Pollard talked about taking the Mississippi State job.
"It's not just about a job, it's about a unique challenge. Sometimes professionally you have to say ‘can I make a difference? Can I make a difference as a strength coach here, be a part of this staff?' I looked at it like a unique opportunity. And I want to make a difference. There is a ‘spiritual' element to this that some people will never understand, because I don't know that I fully understand it. But I feel some sort of call to do this. Because it's not a professional move, I was not going to get fired and there was no reason to leave, I had a really group of fifth-year seniors and that team will legitimately have a chance to contend for a Big XII championship. There was just something different."
Pollard doesn't underestimate the challenge, but he sees the opportunity as well. He is taking over a roster that was already in competitive physical shape and beginning to put the mental aspects together, even with the setbacks and letdowns of the 2006 season. Yes, it would be easier getting boys back to work after a shorter break and with more physical retention from a post-season trip. "There's a lot less rust that builds up in two weeks-off than there is in six weeks off," he agrees. "The rich get richer when you to go to a bowl game."
But vigorous workouts will knock that rust off soon enough as Pollard works the team towards their strength-testing dates in February. Interestingly, though, he adds that his job is as much to do with mindsets as with physiques. He lists his primary task as developing team cohesiveness in the weightroom that should carry over to the practice grounds and ultimately the playing field.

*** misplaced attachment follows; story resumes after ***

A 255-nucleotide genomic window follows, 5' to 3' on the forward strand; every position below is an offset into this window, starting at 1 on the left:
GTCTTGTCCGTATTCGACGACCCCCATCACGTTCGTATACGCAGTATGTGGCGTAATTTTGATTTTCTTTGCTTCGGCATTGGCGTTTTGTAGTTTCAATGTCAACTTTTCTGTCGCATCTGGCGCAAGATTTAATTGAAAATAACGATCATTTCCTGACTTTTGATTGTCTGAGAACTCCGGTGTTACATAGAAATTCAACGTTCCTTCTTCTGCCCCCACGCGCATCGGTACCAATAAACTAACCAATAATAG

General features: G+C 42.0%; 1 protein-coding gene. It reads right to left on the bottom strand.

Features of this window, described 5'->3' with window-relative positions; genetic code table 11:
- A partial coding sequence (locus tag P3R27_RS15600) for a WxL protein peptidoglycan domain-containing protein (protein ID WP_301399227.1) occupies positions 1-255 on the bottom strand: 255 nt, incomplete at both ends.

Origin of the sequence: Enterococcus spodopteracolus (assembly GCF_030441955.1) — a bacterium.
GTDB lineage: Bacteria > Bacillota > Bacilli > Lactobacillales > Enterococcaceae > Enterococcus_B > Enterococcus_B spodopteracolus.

"When you talk about college athletics it's not always the best group of athletes that wins; it's the best group of athletes that works together that wins. So developing a trust level, a team unity is absolutely critical. And in that is our discipline, doing things right, doing them well, being reliable. Those are really important parts we're trying to stress. The strength stuff will come with effort. If a guy is in here every single day where he's supposed to be and working hard, he's going to get stronger.
"There's no magic to it, it's all about effort. What I want to see more than anything is great effort. As long as a guy is working as hard as he can we'll be in great shape." And if day-one is any indication, the Bulldogs are about to be working very, very hard.
"So yesterday was a great day," says Pollard. "It was a start."
[This is the first of a two-part interview with Coach Pollard. Paul Jones' interview will be posted Thursday morning.-Editor]